DELHI, INDIA – The Asian Development Bank (ADB) and Government of India have agreed to a new country partnership strategy for 2013-2017 which supports the country’s 12th Five Year Plan to create jobs for youth, enhances ongoing investment reforms, and improves infrastructure in critical areas such as energy, transport, urban services and water.
The strategy comes with a financial envelope of around $10 billion, making India ADB’s single biggest client, representing one fifth of its total operations. ADB’s allocated resources to India could double in amount if third-party financing and lending to private and state-owned companies is taken into account.
ADB will also partner with India to anchor transactions that can tap national, regional and international capital markets which can help to shift savings into infrastructure development.
"Our new strategy places people first," said Juan Miranda, Director General for ADB’s South Asia Department. “India is taking credible steps to stabilize the economy and its currency, modernize its infrastructure, and promote social programs that will help those who should not be left behind. This strategy is a reflection of the government’s desire to bring high, inclusive and sustainable growth, create jobs, and cut red tape.”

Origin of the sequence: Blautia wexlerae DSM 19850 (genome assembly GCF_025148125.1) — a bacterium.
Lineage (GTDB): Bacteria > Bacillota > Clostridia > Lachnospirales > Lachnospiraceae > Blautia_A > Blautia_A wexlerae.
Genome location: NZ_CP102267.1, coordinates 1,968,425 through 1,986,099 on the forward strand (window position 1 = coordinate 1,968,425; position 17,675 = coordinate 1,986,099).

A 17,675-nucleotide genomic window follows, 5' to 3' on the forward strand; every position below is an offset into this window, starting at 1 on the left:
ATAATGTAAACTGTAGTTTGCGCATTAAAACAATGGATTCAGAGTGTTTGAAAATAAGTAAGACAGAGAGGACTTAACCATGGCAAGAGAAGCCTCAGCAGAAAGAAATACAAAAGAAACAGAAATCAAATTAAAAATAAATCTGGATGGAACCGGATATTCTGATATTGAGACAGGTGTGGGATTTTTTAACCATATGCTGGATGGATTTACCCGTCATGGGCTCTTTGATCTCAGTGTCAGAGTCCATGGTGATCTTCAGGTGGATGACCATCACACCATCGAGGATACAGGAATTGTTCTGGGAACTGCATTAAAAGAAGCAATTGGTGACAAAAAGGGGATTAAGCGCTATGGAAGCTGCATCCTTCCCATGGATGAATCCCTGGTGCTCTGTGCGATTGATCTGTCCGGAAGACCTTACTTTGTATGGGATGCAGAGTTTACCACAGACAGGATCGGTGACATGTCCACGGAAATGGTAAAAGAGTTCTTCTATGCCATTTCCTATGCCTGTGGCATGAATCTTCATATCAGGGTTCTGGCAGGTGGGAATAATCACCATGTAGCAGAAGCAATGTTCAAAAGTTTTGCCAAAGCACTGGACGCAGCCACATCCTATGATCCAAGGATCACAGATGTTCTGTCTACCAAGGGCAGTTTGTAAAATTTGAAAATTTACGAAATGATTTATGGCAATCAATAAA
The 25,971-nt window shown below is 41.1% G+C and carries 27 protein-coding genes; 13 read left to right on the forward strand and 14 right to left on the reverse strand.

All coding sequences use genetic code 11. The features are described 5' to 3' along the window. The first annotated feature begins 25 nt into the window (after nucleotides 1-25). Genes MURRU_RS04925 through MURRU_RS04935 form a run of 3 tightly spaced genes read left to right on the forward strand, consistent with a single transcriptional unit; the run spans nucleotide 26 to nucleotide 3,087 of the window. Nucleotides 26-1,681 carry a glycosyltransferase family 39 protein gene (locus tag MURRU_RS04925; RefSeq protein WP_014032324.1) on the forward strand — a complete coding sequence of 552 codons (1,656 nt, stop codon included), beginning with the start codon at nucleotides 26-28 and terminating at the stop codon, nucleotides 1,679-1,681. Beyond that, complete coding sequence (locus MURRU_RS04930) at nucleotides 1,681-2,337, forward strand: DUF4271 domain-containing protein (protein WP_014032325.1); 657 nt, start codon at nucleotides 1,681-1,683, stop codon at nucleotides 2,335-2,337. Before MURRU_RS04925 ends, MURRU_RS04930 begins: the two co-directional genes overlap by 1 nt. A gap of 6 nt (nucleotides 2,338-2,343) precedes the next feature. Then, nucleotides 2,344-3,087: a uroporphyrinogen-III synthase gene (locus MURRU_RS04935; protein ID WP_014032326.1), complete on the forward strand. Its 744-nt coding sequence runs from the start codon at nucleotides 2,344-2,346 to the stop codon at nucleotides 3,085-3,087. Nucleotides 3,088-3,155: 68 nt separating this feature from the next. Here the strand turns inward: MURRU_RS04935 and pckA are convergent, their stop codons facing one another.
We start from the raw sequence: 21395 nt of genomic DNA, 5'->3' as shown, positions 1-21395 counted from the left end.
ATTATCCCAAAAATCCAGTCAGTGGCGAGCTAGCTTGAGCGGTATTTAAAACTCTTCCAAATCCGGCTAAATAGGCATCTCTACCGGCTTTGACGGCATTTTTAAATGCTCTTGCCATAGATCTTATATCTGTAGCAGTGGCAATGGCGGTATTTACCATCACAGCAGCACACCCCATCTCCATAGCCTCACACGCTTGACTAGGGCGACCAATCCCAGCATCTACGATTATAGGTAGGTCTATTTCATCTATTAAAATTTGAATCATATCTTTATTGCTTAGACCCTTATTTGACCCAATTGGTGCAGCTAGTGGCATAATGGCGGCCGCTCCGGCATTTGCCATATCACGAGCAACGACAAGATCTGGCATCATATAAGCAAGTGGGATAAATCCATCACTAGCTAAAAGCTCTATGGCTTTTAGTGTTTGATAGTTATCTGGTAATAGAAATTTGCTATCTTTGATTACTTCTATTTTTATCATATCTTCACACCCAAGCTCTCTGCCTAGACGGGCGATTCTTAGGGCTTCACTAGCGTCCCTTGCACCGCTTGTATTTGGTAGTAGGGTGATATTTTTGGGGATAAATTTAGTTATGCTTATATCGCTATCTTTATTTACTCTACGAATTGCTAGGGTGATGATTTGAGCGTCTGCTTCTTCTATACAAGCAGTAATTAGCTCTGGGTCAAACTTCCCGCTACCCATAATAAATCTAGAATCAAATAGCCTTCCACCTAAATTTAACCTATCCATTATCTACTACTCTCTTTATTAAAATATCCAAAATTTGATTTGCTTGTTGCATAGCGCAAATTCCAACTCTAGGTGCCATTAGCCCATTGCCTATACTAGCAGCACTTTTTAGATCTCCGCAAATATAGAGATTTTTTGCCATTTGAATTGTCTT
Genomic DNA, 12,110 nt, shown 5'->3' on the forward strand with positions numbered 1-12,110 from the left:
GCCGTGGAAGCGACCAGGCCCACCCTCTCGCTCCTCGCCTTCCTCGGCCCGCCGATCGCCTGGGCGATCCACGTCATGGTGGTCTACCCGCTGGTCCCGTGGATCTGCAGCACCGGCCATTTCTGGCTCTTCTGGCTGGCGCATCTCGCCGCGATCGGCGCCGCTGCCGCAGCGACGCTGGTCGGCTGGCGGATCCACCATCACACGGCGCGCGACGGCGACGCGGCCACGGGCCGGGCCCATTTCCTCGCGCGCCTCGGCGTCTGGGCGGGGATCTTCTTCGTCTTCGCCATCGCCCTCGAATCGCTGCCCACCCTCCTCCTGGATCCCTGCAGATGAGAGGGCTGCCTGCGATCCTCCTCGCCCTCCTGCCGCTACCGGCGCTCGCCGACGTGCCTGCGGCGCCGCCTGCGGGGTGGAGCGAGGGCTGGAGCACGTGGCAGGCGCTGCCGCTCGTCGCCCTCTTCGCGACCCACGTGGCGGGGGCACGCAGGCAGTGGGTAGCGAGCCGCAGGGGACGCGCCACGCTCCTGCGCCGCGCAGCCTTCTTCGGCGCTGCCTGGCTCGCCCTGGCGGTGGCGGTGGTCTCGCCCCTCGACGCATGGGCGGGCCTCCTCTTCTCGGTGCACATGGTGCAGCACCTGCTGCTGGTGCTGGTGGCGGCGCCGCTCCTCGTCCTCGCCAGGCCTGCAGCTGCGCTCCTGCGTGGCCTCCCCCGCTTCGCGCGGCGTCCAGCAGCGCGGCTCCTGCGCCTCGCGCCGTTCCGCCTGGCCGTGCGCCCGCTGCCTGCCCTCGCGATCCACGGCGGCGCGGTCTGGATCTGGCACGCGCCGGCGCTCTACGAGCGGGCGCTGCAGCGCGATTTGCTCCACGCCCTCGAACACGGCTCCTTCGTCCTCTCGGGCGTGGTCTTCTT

The partnership focuses on placing people at the heart of development by creating skills that will allow youth to secure better jobs and wages, and then on companies, the main creators of these jobs. The strategy combines physical investments with knowledge products to target emerging issues such as urbanization, water scarcity, climate change, emission controls, internet connectivity, vocational training, and the development of capital markets.
Under the strategy, operations will center on lagging states with high poverty levels and gaps between rural and urban sectors. The northeast, for example, is a land-bridge for India to reach fast growing and lucrative ASEAN markets, illustrating why furthering regional cooperation and integration is a cornerstone of the strategy. This will be matched by work in economic corridor development, particularly in southeast India, which provides access to cost-effective shipping routes.